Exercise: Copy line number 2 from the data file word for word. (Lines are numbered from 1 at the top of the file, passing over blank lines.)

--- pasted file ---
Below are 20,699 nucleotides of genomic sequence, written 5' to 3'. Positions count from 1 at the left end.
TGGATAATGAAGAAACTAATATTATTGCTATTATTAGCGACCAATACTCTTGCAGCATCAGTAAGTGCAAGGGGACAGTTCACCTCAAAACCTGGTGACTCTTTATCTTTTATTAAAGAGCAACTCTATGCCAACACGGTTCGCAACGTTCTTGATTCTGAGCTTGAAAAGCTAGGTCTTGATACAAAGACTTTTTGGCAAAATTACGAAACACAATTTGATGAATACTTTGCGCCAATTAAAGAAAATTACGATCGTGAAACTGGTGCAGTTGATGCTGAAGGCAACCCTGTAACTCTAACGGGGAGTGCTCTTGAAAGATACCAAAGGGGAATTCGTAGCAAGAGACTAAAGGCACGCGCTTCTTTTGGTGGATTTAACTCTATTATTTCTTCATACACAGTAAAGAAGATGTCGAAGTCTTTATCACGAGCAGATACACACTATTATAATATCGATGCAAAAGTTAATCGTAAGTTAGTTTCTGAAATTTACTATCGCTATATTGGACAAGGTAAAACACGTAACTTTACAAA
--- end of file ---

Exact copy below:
TGGATAATGAAGAAACTAATATTATTGCTATTATTAGCGACCAATACTCTTGCAGCATCAGTAAGTGCAAGGGGACAGTTCACCTCAAAACCTGGTGACTCTTTATCTTTTATTAAAGAGCAACTCTATGCCAACACGGTTCGCAACGTTCTTGATTCTGAGCTTGAAAAGCTAGGTCTTGATACAAAGACTTTTTGGCAAAATTACGAAACACAATTTGATGAATACTTTGCGCCAATTAAAGAAAATTACGATCGTGAAACTGGTGCAGTTGATGCTGAAGGCAACCCTGTAACTCTAACGGGGAGTGCTCTTGAAAGATACCAAAGGGGAATTCGTAGCAAGAGACTAAAGGCACGCGCTTCTTTTGGTGGATTTAACTCTATTATTTCTTCATACACAGTAAAGAAGATGTCGAAGTCTTTATCACGAGCAGATACACACTATTATAATATCGATGCAAAAGTTAATCGTAAGTTAGTTTCTGAAATTTACTATCGCTATATTGGACAAGGTAAAACACGTAACTTTACAAA